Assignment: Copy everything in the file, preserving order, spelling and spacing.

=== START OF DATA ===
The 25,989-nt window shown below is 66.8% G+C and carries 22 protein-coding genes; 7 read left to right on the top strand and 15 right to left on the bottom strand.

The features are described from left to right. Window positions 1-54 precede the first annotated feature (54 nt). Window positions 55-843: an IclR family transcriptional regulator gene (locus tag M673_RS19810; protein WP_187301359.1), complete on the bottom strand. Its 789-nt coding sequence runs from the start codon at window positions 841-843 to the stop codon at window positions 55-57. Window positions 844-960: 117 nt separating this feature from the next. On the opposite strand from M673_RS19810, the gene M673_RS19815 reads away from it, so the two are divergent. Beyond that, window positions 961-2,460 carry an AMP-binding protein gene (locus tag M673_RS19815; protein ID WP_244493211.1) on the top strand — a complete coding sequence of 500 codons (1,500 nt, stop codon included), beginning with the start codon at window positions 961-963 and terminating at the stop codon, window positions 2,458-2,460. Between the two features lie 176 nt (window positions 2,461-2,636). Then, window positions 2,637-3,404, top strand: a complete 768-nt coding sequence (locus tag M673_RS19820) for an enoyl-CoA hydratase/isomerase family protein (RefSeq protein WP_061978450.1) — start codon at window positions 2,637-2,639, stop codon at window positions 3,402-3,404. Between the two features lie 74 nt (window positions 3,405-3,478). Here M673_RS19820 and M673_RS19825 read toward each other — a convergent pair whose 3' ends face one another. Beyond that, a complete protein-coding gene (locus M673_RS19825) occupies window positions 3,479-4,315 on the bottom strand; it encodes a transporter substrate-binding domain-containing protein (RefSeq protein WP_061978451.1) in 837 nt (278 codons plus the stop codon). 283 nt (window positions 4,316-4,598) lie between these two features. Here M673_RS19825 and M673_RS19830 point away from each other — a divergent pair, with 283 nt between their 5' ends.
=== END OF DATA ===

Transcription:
The 25,989-nt window shown below is 66.8% G+C and carries 22 protein-coding genes; 7 read left to right on the top strand and 15 right to left on the bottom strand.

The features are described from left to right. Window positions 1-54 precede the first annotated feature (54 nt). Window positions 55-843: an IclR family transcriptional regulator gene (locus tag M673_RS19810; protein WP_187301359.1), complete on the bottom strand. Its 789-nt coding sequence runs from the start codon at window positions 841-843 to the stop codon at window positions 55-57. Window positions 844-960: 117 nt separating this feature from the next. On the opposite strand from M673_RS19810, the gene M673_RS19815 reads away from it, so the two are divergent. Beyond that, window positions 961-2,460 carry an AMP-binding protein gene (locus tag M673_RS19815; protein ID WP_244493211.1) on the top strand — a complete coding sequence of 500 codons (1,500 nt, stop codon included), beginning with the start codon at window positions 961-963 and terminating at the stop codon, window positions 2,458-2,460. Between the two features lie 176 nt (window positions 2,461-2,636). Then, window positions 2,637-3,404, top strand: a complete 768-nt coding sequence (locus tag M673_RS19820) for an enoyl-CoA hydratase/isomerase family protein (RefSeq protein WP_061978450.1) — start codon at window positions 2,637-2,639, stop codon at window positions 3,402-3,404. Between the two features lie 74 nt (window positions 3,405-3,478). Here M673_RS19820 and M673_RS19825 read toward each other — a convergent pair whose 3' ends face one another. Beyond that, a complete protein-coding gene (locus M673_RS19825) occupies window positions 3,479-4,315 on the bottom strand; it encodes a transporter substrate-binding domain-containing protein (RefSeq protein WP_061978451.1) in 837 nt (278 codons plus the stop codon). 283 nt (window positions 4,316-4,598) lie between these two features. Here M673_RS19825 and M673_RS19830 point away from each other — a divergent pair, with 283 nt between their 5' ends.